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Cornelius - Sensuous

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Artist: Cornelius

Album: Sensuous

Label: Warner Music Japan

Review date: Mar. 23, 2007

It's been a few years since Japan's Cornelius (aka Keigo Oyamada) released his last album, Point, though he's released a number of EPs and remixes in the meantime. After achieving international renown with the acclaimed Fantasma, Point was received with mixed reviews, despite being an entirely respectable release. Call it the difficulty of following up an overwhelmingly lauded album.

Perhaps listeners will be able to judge Sensuous on its own merits given the gap since they've last heard from Cornelius. The album was released in Japan in October, but unavailable to American listeners unwilling to fork out more than $30 for the import; it will finally be released in late April from Everloving Records, together with a short U.S. tour including an appearance at Coachella.

Those who've heard the previous albums will find much of what you might expect here, including exceptional studio gloss spread over all of the songs. To some extent, Cornelius' music is the audio equivalent of the latest Hollywood CGI effects -- it's inarguably synthetic and artificial, yet when done well, the ends justify the means. Many artists do this poorly, but few if any use the tools as successfully as does Cornelius. Every note is in the right place, and this time around he's playing extensively with rhythms as well as melodies.

The high-tech sheen serves in an odd way to take attention away from the means of production; because it all sounds so perfect, you find yourself forgetting the sound effects and concentrating on the actual songs. On the opening title track, the notes reverberate immaculately, the delays are perfectly-placed, and the shimmering strings never sound ornamental. It's a gorgeous piece of music that earns its title. "Fit Song" is the likely single here (and I recommend searching YouTube for the mind-boggling stop-motion video), a playground of rhythmic invention. Drums and vocal clips ping-pong in stereo, guitar alternates with synth pads, and the whole song percolates in syncopated motion. If there's a song that encapsulates modern recording, in terms of using the studio to craft a clever experimental pop song, this is it.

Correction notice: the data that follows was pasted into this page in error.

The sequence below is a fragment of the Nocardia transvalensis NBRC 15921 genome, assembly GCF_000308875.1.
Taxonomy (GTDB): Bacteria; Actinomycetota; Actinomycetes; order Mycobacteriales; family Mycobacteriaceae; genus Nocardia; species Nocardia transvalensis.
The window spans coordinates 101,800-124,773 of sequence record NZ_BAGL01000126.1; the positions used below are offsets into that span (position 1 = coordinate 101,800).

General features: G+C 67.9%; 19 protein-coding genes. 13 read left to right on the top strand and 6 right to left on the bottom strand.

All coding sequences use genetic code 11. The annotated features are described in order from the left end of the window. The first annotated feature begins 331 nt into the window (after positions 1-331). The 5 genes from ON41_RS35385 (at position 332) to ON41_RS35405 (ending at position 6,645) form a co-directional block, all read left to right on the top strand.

The album is remarkably consistent, in terms of offering a variety, while also remaining true to a certain feeling. This is a summer album, no question, from the beautiful sparkling pop of "Breezin'" to the comparatively heavy rock of "Gum," with a thick guitar chug over steady drums and bass. "Beep It" updates the '80s with its thick synth riff and chanted vocals, the most danceable song here, and one for which the DFA crew would sell their mothers.

The most overt example of Cornelius' experimentations with rhythm this time around is "Wataridori," the longest song here but also perhaps the most interesting. After a deceptive opening synth wash, a rhythm is slowly established through a captured and repeated moment of synth, over which guitar notes begin to drop, seemingly at random. That's until the drums come in, at which point the interlocking rhythms grow denser and more complex. Everything is perfectly synchronized, with the guitar notes providing both amazing patterns and a memorable melody.

Certainly, some of the songs are less immediately attention-getting. "Music" is perhaps classic Cornelius, a deceptively simple song yet pleasant enough, "Omstart" provides a calm breakwater between the heavier "Gum" and the bounce of "Beep It," and "Like A Rolling Stone" veers perilously close to New Age styles, with only the odd bubbling sounds rescuing it from monotony.

Ultimately, Cornelius has shown that he stands alone when it comes to future pop, and the results are an exceptional pleasure to hear. Sensuous should find its place on many lists of the year's best albums.

By Mason Jones

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